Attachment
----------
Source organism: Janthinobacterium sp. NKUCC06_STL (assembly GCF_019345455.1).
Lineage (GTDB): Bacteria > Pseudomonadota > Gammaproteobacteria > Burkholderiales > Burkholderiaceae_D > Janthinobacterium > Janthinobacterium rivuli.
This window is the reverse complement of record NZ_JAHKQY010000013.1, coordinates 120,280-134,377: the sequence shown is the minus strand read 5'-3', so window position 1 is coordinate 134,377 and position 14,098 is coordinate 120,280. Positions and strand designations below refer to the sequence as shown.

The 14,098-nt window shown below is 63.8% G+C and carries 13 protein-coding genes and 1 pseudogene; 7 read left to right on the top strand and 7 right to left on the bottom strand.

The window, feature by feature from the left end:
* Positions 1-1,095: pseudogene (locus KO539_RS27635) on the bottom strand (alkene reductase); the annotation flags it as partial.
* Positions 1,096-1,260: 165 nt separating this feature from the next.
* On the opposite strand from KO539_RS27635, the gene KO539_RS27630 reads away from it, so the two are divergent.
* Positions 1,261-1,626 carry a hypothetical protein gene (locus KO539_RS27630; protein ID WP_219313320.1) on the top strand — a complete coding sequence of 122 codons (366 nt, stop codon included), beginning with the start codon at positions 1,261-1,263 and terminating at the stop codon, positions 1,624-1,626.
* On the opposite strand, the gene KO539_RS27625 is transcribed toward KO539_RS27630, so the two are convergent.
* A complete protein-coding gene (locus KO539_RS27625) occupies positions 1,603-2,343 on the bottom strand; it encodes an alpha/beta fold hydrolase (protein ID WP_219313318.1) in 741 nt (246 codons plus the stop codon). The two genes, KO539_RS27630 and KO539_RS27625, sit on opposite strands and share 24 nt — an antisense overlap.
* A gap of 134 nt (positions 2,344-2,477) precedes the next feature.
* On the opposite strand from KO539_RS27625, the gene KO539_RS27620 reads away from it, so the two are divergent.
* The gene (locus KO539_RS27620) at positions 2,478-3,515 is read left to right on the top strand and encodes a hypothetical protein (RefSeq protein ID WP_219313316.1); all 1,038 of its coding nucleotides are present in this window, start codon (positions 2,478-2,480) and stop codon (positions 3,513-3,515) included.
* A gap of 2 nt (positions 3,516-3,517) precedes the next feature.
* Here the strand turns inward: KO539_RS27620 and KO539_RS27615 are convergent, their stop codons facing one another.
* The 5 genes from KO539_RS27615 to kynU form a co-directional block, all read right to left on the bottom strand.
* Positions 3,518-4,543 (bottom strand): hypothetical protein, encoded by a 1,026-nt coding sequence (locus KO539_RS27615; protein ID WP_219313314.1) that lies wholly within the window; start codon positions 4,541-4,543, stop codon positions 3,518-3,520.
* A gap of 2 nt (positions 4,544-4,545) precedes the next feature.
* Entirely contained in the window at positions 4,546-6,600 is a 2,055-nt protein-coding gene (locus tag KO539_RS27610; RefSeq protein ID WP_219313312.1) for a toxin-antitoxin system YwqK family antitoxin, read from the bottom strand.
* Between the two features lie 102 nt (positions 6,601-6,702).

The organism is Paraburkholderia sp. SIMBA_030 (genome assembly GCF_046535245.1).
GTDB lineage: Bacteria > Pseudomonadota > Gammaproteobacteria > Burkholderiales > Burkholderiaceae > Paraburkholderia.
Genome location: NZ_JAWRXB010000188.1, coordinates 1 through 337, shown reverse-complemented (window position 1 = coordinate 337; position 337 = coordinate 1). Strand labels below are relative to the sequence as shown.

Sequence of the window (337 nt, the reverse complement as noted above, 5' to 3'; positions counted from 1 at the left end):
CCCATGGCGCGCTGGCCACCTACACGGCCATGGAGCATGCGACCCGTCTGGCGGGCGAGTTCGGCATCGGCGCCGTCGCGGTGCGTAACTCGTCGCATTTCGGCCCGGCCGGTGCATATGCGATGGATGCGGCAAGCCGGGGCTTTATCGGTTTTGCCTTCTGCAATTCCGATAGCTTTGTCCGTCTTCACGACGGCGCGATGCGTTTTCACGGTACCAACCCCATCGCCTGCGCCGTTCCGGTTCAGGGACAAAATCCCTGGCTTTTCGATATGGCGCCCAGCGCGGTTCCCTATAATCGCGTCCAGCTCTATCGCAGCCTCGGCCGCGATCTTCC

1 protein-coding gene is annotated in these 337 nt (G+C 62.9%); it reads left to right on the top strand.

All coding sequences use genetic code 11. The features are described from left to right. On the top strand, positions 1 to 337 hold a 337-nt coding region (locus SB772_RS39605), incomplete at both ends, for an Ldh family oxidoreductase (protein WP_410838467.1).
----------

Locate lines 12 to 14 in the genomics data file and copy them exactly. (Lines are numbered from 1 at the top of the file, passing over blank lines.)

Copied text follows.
* A gap of 134 nt (positions 2,344-2,477) precedes the next feature.
* On the opposite strand from KO539_RS27625, the gene KO539_RS27620 reads away from it, so the two are divergent.
* The gene (locus KO539_RS27620) at positions 2,478-3,515 is read left to right on the top strand and encodes a hypothetical protein (RefSeq protein ID WP_219313316.1); all 1,038 of its coding nucleotides are present in this window, start codon (positions 2,478-2,480) and stop codon (positions 3,513-3,515) included.